BRIDGEWATER, NJ - The Bridgewater-Raritan Regional School District has recognized the seriousness of the coronavirus (COVID-19) pandemic, and is taking precautions to safeguard students, staff, facilities and the rest of the current academic year.
“We’ve had multiple daily conversations,” said Superintendent Russell Lazovick at Tuesday’s board of education meeting.

The conversation will continue as the district will have a half day for students March 16, so staff can have professional development on the situation in the afternoon.

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Lazovick said district administrators have been in communication with county and state health officials, receiving continuous overall guidance.
“It’s a community issue,” said Lazovick, with community input needed.

He added that if there is a reasonable expectation of the presence of the coronavirus in a particular home in the district, that home should notify the appropriate school principal, and students from that home should not be sent to school. He also said that school absence requirements cannot be waived if the presence of the coronavirus is not found in a particular home, or if otherwise healthy students are kept home from school simply as a precautionary measure.
Lazovick said the district has checked on both the protocol and products used in cleaning its school facilities, and it has been determined that they meet or exceed regulations regarding COVID-19.
“Currently we’re doing what’s recommended, every single day,” Lazovick said.

The district is also working with Aramark, its food service provider, and its supervisors regarding supplies.
“We did put in last week for extra hand sanitizer,” he said.
He added that sanitizer will be placed in high-traffic areas and on mobile carts in district buildings. He said that any chance individuals get to wash their hands, they should do so, thoroughly, for at least 20 seconds at a time.

School buses in the district are also being cleaned twice a day, and district personnel are scheduled to go through the school buildings Friday, when schools will be closed.
The rental of schools buildings to outside groups is still happening, with rooms cleaned thoroughly before district students return to class. Field trips and related events have also not yet been canceled, except for one involving international travel.
Concerning the possibility of distance learning if the need arises to close the schools for an extended period of time, Lazovick said a countywide meeting was held Monday, with more than 50 school administrators in attendance, along with county and health officials.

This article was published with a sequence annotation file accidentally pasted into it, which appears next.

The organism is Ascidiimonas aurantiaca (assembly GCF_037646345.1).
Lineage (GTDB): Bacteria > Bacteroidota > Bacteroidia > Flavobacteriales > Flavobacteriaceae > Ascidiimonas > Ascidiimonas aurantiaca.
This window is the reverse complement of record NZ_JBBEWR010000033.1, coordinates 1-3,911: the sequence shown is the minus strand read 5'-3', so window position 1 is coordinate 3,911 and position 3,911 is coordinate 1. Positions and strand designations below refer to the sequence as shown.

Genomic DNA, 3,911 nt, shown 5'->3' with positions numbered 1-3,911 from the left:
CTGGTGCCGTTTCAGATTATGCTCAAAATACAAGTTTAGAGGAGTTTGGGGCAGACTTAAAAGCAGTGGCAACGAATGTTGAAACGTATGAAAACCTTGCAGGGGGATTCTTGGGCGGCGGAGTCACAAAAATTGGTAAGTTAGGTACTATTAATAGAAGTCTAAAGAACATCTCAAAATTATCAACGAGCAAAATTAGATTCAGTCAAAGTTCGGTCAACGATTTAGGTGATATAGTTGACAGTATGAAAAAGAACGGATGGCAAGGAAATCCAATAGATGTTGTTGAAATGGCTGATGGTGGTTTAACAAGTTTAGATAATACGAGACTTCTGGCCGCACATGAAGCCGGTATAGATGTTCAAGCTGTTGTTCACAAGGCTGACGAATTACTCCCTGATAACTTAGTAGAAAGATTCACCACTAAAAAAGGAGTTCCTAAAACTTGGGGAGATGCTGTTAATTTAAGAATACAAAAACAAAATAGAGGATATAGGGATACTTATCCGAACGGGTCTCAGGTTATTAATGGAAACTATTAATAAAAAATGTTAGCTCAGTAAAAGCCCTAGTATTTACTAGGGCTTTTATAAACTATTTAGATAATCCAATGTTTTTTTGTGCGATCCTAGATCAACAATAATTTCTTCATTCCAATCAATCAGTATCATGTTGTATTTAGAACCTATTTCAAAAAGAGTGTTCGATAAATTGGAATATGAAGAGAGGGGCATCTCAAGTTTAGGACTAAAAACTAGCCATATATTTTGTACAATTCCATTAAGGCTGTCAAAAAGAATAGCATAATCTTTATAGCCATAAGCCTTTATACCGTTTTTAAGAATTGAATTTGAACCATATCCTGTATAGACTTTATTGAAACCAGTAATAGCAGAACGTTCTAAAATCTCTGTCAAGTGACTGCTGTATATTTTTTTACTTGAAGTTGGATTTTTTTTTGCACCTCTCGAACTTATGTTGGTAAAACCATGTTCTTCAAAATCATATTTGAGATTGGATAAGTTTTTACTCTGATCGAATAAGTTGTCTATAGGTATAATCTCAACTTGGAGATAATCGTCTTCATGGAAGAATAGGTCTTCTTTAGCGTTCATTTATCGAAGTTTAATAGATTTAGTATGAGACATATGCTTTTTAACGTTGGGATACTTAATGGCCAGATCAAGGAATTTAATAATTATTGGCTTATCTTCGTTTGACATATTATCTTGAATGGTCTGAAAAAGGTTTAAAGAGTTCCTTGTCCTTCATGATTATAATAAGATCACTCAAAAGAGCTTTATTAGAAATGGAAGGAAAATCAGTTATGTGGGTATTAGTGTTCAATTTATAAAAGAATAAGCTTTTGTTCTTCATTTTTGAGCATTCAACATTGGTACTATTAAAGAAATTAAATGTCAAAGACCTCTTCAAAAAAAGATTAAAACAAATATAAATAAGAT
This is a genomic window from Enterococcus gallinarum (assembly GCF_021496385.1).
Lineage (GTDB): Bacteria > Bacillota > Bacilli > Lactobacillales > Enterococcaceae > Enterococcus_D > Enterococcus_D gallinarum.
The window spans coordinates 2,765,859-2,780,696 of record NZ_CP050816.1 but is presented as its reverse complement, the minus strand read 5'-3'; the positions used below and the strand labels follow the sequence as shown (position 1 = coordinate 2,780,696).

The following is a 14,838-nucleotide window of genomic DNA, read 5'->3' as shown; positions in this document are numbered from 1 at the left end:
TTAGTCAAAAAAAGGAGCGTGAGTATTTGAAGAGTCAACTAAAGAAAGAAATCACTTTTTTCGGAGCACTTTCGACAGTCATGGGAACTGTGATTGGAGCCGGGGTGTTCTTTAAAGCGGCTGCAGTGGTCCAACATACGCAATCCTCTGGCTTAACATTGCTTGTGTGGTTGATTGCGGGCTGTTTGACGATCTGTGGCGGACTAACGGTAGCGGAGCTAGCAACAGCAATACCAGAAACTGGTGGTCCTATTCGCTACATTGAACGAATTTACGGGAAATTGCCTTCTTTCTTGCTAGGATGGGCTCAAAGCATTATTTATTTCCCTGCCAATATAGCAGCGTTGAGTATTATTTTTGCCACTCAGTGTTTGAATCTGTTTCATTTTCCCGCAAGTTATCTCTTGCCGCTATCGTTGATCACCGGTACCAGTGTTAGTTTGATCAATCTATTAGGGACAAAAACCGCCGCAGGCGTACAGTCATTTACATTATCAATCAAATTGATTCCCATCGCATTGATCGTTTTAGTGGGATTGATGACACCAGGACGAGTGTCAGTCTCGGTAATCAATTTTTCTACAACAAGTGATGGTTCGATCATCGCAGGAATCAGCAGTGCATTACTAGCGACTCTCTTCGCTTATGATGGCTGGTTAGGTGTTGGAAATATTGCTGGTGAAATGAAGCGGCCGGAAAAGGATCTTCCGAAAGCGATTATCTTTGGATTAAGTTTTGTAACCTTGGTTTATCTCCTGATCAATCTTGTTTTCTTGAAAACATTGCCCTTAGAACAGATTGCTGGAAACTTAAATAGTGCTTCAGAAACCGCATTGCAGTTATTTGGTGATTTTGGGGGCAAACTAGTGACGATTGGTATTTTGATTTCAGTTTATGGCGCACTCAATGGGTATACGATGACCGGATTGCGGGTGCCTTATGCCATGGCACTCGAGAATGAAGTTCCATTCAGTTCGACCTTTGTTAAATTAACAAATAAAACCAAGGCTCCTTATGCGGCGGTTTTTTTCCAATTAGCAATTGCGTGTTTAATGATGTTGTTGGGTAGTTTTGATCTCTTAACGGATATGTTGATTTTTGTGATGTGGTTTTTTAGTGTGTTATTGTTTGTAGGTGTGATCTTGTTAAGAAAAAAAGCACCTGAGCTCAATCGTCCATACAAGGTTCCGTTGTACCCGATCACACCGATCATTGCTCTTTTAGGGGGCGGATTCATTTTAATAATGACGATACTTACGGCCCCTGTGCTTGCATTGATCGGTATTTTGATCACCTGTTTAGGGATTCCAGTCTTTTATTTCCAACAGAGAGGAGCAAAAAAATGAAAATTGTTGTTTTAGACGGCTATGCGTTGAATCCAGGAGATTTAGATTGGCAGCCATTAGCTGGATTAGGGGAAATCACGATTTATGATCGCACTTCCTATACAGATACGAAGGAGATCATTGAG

A multi-pronged approach was developed if schools need to close for an extended period of time: a health department advisory in writing (of a potential exposure to the population), in order for such school days to count toward the annual allotted amount of 180 days; a written plan in place with the county that has to be approved; and a documentation that the plan with the county is being followed, so the days count toward the 180-day total.
Lazovick said there are nuances between the different school districts, but the district is prepared to ready a distance-learning platform and provide equitable access to students.
Separate communications will go out to the public regarding distance learning, if it is indeed required at some point.
“It’s uncharted territory,” said Lazovick. “Equity of access is the focus.”
Other concerns include internet access and food services, such as in-school breakfasts or meal plans, along with best practices and educational instruction.
“The point of contact should be the school building administration,” said Lazovick regarding questions and concerns, and not social media outlets such as Facebook and Twitter.
He also said the Centers for Disease Control and Prevention (CDC) website provides the most up-to-date information regarding COVID-19,
Lazovick added that while it is important not to under-react to the virus, it was also just as important not to overreact.
“We’re committed to working with everyone, and doing our best for the students,” he said.